Here’s one person’s estimate of what Pelosi and her gang have wrought:$1.8 trillion of pork

Bailout type Cost to taxpayers (Source: Reuters)
Financial bailout package approved this week up to or more than $700 billion
Bear Stearns financing $29 billion
Fannie Mae and Freddie Mac nationalization $200 billion
AIG loan and nationalization $85 billion
Federal Housing Administration housing rescue bill $300 billion
Mortgage community grants $4 billion
JPMorgan Chase repayments $87 billion
Loans to banks via Fed’s Term Auction Facility $200 billion+
Loans from Depression-era Exchange Stabilization Fund $50 billion
Purchases of mortgage securities by Fannie Mae and Freddie Mac $144 billion
POSSIBLE TOTAL $1.8 trillion+

“We will not Christmas Tree this bill”, our protector Chuck Schumer vowed last week. “Everyone wants something but they’ll have to wait. This matter is too urgent.”

Thank God for Senator Schumer. Our wallets would have been emptied by his peers otherwise.

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Good news for The Golden Girls
Not everything is bleak. This auctioneer is offering a Lakeside Chateau in New Canaan. It’s a 6 bedroom, 7 bath place, has parking for 9 cars, pool, guesthouse and of course, that “Lake” they mention, which is no doubt a pond. Appraised at $9.5 million, starting bid is set at $3 million. New construction (of course).

This may present a solution for older folks who don’t want to live alone in a big old mansion. If six couples snapped this up for $3 million, they could sell off their own unwanted digs, move in here and enjoy all those amenities like a brand new kitchen and that pool (oh – and an elevator and tennis court, too) etc. for far less than they’d pay at Edgehill (is that a play on “Edge of Death”?).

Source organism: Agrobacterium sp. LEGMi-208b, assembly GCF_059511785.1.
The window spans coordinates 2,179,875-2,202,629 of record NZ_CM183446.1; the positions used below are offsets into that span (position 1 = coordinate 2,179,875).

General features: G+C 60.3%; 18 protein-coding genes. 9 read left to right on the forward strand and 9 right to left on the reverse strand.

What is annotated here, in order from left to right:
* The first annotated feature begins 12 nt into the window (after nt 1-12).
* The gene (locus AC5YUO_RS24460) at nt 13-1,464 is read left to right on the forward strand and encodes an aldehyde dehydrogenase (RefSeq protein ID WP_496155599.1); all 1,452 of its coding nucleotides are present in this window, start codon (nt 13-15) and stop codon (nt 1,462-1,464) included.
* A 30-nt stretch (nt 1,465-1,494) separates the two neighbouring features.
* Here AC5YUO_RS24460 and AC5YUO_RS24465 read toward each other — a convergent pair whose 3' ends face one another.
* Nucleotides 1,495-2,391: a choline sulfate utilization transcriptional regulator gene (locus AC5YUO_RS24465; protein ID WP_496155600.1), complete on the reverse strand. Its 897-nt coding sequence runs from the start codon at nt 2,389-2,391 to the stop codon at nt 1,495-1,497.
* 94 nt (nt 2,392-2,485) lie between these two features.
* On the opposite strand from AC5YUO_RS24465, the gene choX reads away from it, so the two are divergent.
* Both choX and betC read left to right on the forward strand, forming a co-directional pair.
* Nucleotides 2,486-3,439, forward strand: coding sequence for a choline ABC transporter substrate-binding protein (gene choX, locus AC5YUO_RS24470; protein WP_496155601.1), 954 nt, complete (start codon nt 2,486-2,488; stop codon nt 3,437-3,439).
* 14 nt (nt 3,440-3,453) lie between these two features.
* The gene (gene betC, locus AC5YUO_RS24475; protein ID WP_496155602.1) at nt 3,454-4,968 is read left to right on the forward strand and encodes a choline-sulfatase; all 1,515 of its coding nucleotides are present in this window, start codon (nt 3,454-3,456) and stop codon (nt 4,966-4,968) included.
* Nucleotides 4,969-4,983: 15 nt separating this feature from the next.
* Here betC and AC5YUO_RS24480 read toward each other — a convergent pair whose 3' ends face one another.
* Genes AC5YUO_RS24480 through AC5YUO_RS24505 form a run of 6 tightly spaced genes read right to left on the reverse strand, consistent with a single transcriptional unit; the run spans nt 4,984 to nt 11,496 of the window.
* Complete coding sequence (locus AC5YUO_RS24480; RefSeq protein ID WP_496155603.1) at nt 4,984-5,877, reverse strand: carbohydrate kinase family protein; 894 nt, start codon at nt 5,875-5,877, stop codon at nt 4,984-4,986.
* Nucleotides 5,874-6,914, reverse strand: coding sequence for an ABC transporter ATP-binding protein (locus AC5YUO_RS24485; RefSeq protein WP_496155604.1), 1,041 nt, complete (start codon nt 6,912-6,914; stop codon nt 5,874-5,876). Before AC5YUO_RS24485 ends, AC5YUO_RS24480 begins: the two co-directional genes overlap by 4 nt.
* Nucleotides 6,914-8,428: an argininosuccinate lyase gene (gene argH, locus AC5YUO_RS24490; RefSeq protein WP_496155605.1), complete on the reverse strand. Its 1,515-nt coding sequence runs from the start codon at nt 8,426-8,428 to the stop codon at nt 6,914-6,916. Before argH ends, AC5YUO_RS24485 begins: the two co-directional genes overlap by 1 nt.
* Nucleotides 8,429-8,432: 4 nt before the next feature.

We’ll leave Edgehill alone. With this latest idea, I may have just discovered a new marketing niche.

Update: Ya know, I’ve already received one comment from a reader who’d been discussing just this approach with her friends. Maybe it would work. Any interest? I’ll find the mansion, you find your friends and won’t that be fun. I’d want an invitation to the first party, though.


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The center will not hold
From Instapundit.com

ROGER KIMBALL: Data points from the Windy City. Including this one: “The Illinois State pension fund is $44 billion in debt. That’s the worst in the country.”
The problem of underfunded public pensions will make Fannie and Freddie look like small potatoes.

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Here’s a bit of a downer
This Englishman thinks we’re in for a spot of trouble. Wish I could refute his pessimism, especially his concluding paragraphs, but right now, ….

At the end of that spiral there are two futures. One is Götterdämmerung, a financial catastrophe that does indeed bear comparison with the aftermath of 1929 – and please, disregard anyone who claims we are there, or anywhere near there, yet.

The other is a sadder, shabbier world perhaps more comparable to Britain in the 1950s, where luxuries were just that, mostly inaccessible, a step up the housing ladder meant years of penury ahead and credit was almost unheard of. Worry if you work in finance, estate agency, retail or other vulnerable areas, or if you are unable to trade out of your debts on your existing salary.

Among the survivors, of course, like cockroaches in a nuclear winter, will be many of Gordon Brown’s 600,000 or more workers taken on to the public payroll over the past decade, along with their copper-bottomed pensions. A world inherited by diversity inspectors and wheelie bin snoops. Dear God.

Have a nice weekend

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If you think someone would have to be crazy to buy Greenwich real estate right now, here’s hope
Loonies investing in U.S. properties!

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I’m not saying this, he is.